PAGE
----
As in the dramas about Arjuna's additional marriages, these episodes involving his asceticism hold a number of reminders of his affinities with Lord Shiva. The latter is also seduced by Mohini in various South Indian myths. Like Shiva when Parvati seeks his affections, Arjuna won't even open his "eye" to look at the beautiful Apsarasas.
As Arjuna climbs the tapas tree, at each step he pauses for songs and prayers to Shiva. Once he reaches the top, he sits cross-legged a true pillar saint on a small platform. There he holds his hands in prayer above his head. In this fashion, he completes his tapas, a feat that it is said he could not have accomplished on the ground.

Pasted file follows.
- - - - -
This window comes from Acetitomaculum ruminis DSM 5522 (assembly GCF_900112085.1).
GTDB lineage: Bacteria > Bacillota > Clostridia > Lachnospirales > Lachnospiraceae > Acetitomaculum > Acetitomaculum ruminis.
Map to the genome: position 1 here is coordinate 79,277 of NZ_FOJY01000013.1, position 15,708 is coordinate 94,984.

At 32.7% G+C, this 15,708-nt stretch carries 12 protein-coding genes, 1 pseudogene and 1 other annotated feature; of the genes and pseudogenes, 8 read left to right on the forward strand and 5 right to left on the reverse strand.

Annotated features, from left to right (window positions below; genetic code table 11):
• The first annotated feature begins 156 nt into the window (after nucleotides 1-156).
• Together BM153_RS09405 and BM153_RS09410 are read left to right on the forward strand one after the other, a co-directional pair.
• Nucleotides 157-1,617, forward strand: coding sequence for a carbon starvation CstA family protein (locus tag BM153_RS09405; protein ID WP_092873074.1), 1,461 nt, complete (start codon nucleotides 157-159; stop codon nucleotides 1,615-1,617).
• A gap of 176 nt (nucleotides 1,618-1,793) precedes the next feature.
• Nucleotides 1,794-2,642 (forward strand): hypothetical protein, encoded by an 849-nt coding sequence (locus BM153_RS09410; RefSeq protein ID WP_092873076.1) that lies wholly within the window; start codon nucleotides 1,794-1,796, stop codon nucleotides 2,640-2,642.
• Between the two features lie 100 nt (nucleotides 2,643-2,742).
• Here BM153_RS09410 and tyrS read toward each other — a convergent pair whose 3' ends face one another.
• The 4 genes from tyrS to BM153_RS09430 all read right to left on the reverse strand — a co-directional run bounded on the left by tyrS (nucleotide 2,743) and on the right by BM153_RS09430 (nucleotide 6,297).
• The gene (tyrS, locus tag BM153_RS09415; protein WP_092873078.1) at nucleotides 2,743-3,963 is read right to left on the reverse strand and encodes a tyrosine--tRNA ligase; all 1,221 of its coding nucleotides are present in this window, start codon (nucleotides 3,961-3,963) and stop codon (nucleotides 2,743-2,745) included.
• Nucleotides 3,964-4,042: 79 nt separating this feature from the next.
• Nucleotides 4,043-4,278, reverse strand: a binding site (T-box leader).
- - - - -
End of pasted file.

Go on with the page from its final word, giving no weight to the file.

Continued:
Arjuna then slowly descends the tapasu maram, exchanging threats and insults with the lowly hunter, the two arguing over whose arrow struck first. Finally, he reaches the ground and they challenge each other as to who can hurl the other the farthest. At last Arjuna loses the fight, and Lord Shiva flings him as far as the sky. When Arjuna returns, however, the Hunter and Huntress have suddenly disappeared, and Arjuna is blessed with a vision of two new actors impersonating Shiva and Parvati in their "own form", supposedly riding the bull Nandi. Shiva then explains why he shot the boar, and he bids Arjuna to request a boon for completing his tapas. Arjuna asks for the Pasupata weapon, and Shiva bestows it upon him: a striking scene, for during the long moment of exchange Arjuna and Shiva handle the bow Gandiva and the Pasupata, Shiva's doomsday weapon is simultaneously represented by an arrow. With this weapon, says Shiva, Arjuna will win the Bharata war.